In other news, I have a new job. I’m not going to share details but I will say that I am looking forward to the change. Change is enlivening (remember) and there has been far too little of it lately for my liking. It feels good to shake things up.
Even so, just because I’m looking forward doesn’t mean that I’m not looking back. I have grown to love so many of my colleagues at my current work and I am sad that soon I won’t get to see them every day. We have a great camaraderie: daily bitching sessions blow the steam away, homemade date scones get delivered to our desks, and lunch time chats let the crazy out, allllll the way. The nature of my work has often meant that I’m never in a single workplace for long, but the last three and a half years have been long enough to really get to know people. These guys have been my sounding boards and reality checks, my fellow caffeine abusers, my biggest supporters, and even my public transport companions. It’s been swell.
I’m terrible with goodbyes and hate getting mooshy. I’m much better at concealing my awkwardness by creating distractions, like saying “look, I baked you a cake”. The giveaway here is that I’m making these guys four cakes – one for each week of my notice period. Four cakes is excessive. Basically, this is me baring my soul. So…yeah…you guys rock. You get a whole Month of Cake.
The recipe for the first of four cakes comes from Julie Le Clerc, a New Zealand cookbook author of Syrian and French heritage. The cake is dense with semolina, tangy with yoghurt and bright with orange. It smells utterly divine in the oven, and then after it’s baked, you drench it in a syrup made from orange juice and honey. The finishing touch is to drape strips of orange zest over the top – an eye-catching addition that transforms the plain brown cake into something vibrant and gorgeous. Years ago I made it for a friend’s birthday and placed a posey of red geraniums and green herbs in the centre with candles around the rim. It worked because this is a cake of humble origins with a touch of celebration about it. It was perfect for week 1 of the Month of Cake (plus they ate it, which is probably a good sign).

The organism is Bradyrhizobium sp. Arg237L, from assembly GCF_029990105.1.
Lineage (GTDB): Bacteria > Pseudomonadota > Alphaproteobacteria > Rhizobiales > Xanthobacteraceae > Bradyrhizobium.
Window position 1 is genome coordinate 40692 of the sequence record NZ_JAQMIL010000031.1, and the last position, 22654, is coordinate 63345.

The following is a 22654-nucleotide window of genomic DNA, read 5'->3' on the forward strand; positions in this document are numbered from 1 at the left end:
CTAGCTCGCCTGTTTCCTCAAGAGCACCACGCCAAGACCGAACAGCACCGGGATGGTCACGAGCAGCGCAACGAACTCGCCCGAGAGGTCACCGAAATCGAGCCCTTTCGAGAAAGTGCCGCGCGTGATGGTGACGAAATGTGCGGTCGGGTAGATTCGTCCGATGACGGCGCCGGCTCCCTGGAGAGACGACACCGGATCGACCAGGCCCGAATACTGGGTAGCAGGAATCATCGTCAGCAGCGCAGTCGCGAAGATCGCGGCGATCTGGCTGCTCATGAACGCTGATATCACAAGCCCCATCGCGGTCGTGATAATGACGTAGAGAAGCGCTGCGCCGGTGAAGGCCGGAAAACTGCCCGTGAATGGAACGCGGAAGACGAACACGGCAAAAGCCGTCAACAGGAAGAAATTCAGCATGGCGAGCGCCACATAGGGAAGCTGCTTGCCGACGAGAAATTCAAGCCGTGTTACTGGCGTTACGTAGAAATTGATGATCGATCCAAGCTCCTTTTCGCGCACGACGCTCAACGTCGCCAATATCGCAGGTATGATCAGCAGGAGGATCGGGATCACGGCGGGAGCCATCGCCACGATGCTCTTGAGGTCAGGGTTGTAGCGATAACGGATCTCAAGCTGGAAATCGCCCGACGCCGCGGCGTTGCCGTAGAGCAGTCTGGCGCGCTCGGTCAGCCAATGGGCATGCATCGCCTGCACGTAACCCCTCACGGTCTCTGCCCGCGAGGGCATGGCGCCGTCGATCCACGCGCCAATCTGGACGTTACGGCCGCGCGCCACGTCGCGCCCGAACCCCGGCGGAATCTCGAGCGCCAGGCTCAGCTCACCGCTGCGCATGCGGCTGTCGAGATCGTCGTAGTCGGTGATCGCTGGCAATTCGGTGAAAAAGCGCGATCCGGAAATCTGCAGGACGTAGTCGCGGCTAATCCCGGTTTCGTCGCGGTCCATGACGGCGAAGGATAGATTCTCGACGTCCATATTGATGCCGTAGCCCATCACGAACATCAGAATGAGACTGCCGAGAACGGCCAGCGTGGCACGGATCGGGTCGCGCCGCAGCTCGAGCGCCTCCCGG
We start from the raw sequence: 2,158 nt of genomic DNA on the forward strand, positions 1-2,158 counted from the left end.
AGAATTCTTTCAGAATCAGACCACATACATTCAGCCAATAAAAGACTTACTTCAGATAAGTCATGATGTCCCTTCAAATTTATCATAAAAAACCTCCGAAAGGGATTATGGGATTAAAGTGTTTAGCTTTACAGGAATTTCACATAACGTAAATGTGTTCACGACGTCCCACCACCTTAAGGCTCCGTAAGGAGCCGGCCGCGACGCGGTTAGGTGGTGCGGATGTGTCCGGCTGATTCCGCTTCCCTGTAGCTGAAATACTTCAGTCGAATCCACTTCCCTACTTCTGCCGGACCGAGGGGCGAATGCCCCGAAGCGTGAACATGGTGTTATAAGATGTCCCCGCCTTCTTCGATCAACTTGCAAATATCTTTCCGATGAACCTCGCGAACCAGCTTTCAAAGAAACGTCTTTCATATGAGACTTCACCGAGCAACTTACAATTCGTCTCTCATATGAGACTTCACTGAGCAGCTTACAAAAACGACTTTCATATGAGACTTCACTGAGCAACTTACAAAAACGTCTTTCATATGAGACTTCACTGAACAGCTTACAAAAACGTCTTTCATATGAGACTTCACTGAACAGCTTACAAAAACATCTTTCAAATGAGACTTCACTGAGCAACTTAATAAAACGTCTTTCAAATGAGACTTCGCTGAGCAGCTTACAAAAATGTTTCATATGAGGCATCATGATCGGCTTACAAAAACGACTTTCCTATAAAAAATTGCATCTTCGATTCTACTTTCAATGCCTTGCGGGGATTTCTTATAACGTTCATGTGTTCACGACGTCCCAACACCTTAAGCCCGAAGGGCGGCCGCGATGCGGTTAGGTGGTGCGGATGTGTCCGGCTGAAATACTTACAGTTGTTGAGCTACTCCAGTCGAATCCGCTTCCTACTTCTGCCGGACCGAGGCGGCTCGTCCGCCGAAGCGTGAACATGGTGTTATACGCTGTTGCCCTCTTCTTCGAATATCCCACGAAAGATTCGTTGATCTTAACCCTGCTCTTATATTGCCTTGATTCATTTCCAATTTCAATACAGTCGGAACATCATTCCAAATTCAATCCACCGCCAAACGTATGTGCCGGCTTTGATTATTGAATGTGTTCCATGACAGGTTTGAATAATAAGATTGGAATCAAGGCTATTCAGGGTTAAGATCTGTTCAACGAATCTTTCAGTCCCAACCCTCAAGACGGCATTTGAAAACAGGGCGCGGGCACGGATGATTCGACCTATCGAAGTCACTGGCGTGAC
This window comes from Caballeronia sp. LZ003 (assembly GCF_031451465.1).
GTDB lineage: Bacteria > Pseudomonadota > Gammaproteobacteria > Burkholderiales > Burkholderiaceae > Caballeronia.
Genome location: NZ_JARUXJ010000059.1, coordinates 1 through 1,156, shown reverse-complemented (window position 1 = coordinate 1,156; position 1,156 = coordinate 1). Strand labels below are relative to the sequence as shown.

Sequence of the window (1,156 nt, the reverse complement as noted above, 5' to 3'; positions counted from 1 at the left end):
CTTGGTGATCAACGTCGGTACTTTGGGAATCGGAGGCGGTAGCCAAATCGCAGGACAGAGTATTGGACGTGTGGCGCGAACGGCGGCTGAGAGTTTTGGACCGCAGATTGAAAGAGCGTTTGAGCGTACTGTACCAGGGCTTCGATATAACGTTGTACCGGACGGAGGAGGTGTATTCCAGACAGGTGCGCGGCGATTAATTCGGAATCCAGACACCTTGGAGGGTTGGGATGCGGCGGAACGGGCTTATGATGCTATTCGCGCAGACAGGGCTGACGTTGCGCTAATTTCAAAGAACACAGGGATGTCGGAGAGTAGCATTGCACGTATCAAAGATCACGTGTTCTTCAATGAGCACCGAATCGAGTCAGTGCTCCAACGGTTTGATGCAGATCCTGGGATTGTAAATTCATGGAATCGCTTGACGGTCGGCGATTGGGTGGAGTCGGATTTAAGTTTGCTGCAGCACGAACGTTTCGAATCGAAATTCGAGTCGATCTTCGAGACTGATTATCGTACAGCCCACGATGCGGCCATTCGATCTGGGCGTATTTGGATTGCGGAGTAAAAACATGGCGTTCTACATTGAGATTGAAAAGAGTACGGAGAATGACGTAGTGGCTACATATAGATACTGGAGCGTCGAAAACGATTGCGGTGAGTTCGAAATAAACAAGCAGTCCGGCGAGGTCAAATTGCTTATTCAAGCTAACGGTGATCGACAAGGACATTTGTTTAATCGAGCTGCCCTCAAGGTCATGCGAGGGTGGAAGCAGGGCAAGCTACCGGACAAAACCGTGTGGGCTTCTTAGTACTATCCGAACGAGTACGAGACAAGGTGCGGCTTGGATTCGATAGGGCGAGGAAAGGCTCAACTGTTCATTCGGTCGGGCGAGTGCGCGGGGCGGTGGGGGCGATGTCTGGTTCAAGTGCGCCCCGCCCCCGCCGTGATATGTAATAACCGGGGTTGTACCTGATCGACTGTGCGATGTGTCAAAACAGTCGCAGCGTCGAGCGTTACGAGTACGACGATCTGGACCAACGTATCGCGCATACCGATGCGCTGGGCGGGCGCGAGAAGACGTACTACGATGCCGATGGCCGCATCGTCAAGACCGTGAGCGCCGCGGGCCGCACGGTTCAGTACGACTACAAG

Orange & Yoghurt Semolina Cake
250g salted butter, softened
Finely grated zest and juice of 1 orange
1 cup castor sugar
3/4 cup Greek yoghurt
1/2 cup semolina
2 1/2 cups self-raising flour
For the syrup:
Stripped zest and juice of 3 oranges
1/2 cup water
1/2 cup liquid honey
Preheat the oven to 175°C / 350° F on fan bake. Thoroughly grease a 20cm ring or bundt tin then dust with flour and shake out the excess. Set aside.
Measure the flour and semolina into a large bowl and whisk together to combine and aerate. Set aside.
Place the softened butter in the bowl of a stand mixer along with the grated orange zest and sugar. Beat until pale and creamy. Add the eggs one at a time, beating each until well combined. Add the juice of one orange and the yoghurt, and combine by hand using a whisk. Add the dry ingredients and gently stir together using a large spoon.
Spoon the mixture into the tin and level out evenly. Bake for 50 minutes or until a skewer inserted into the centre of the cake comes out clean. Remove from the oven and let cool in the tin for 10 minutes. Turn out onto a rack to cool completely. When the cake is completely cold, pierce the surface all over with a skewer. This will encourage the cake to absorb the syrup.
To make the syrup, use a zester to remove strips of zest from three oranges. Place the zest, the juice of all three oranges, water and honey into a small saucepan. Bring to a boil and simmer for 5 minutes. Spoon the hot syrup over the cold cake, draping the strips of zest artfully (or not). Serve slices of the cake with more Greek yoghurt on the side.